Thoughts on PCT, IT, and adaptive control

[From Bill Powers (940527.0700 MDT)]

Some general thoughts on PCT, IT, and adaptive control:

I think I am becoming clearer on the basic difference in approaches
between PCT and statisical approaches to control.

Suppose we have a good model of a control behavior. Solving the
equations of the model for the output of the control system, o, we
will obtain a deterministic equation

o = f(d,r),
    where d = the disturbance waveform, and
          r = the reference signal waveform.
          f = some expression (Laplacian, for example)

This equation predicts o given the behavior of d and r. The
objective of PCT modeling is to find the form of f.

Because the model provides a deterministic relationship, the extent
to which we can predict o is exactly the extent to which we can
predict d and r. If (as is apparently the case in IT) the objective
is _to predict future values of o_, then the problem reduces to
predicting future values of d and r.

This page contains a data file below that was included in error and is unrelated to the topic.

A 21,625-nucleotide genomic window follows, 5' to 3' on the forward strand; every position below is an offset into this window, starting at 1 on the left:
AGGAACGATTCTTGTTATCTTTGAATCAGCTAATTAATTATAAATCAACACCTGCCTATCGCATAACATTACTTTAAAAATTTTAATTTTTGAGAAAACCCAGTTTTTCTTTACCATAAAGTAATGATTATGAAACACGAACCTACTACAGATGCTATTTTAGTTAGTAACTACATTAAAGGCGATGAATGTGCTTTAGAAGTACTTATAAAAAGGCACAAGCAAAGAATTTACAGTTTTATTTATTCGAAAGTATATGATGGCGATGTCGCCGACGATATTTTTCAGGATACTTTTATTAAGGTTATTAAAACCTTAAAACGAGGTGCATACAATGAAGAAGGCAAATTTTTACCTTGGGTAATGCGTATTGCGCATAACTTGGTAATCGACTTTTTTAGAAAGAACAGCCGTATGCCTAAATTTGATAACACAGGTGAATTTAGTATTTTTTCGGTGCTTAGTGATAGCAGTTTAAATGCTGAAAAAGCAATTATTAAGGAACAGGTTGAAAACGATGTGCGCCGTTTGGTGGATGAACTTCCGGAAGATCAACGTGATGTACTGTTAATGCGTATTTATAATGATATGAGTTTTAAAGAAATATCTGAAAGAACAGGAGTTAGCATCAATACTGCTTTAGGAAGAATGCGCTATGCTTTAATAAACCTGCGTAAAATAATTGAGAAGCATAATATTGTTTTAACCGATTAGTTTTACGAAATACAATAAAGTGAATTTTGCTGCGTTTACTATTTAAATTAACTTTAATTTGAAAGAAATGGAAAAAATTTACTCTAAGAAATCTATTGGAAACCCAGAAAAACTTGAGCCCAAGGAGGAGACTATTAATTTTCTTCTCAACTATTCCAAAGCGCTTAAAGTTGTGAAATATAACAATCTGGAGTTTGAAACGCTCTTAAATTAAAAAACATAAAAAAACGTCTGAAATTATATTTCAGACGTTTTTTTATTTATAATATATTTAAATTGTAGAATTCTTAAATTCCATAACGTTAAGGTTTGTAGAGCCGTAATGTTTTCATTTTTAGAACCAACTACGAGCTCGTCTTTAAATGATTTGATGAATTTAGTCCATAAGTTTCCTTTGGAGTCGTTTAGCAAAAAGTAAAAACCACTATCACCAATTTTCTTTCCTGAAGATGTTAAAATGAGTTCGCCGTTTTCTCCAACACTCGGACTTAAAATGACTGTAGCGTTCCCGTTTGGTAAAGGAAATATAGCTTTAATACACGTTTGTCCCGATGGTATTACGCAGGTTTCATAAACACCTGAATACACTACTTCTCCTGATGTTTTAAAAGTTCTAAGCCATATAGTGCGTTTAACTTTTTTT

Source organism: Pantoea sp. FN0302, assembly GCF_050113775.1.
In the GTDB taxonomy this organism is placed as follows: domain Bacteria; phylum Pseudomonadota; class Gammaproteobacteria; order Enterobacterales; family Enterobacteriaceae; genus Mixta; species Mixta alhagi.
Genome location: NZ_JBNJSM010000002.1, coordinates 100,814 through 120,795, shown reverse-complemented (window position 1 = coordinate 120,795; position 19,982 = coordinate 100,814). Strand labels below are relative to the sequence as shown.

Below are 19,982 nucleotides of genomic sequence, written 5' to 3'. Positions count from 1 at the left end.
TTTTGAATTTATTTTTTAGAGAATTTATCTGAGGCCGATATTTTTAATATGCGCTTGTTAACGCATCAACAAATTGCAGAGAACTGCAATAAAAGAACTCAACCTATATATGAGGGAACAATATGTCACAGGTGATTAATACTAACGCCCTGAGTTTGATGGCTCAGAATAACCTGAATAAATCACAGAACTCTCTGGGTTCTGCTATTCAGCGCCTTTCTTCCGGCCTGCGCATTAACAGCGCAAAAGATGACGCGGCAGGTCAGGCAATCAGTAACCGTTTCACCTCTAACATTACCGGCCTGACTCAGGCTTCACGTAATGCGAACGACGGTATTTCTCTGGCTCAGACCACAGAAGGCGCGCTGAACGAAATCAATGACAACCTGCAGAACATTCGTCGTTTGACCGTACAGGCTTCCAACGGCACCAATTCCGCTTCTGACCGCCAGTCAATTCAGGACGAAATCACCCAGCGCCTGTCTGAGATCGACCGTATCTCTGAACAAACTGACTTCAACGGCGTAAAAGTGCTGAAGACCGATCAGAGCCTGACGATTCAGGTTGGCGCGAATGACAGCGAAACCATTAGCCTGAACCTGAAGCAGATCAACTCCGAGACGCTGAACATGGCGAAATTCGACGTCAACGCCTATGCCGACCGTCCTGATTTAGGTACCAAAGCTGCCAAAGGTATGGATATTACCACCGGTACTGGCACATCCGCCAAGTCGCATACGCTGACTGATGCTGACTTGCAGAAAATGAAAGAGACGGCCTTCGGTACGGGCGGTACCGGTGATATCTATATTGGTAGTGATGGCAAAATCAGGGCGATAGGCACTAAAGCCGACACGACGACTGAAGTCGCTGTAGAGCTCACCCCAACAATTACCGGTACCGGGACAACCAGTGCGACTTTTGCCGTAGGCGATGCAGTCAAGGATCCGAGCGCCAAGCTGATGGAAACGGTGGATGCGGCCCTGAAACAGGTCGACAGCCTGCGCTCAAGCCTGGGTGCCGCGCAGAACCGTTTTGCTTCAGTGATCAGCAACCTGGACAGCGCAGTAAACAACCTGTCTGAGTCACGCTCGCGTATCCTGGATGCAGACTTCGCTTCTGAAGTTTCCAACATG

There is in general no _a priori_ way of predicting d and r.
Therefore we must treat d and r as random variables. A random
variable can't be predicted in terms of specific amplitudes or
derivatives at specific times, but if its characteristics are
stationary (that is, if its spectral distribution and mean amplitude
do not change with time) we can predict that it will retain these
same characteristics in the future; the "prediction" is merely a
restatement of the assumption of stationarity.

Given the deterministic dependence of o on d and r, we can then
derive the corresponding stationary characteristics of the behavior
of o, because the form of f will show how spectral and mean
amplitude characteristics of d and r will appear after passage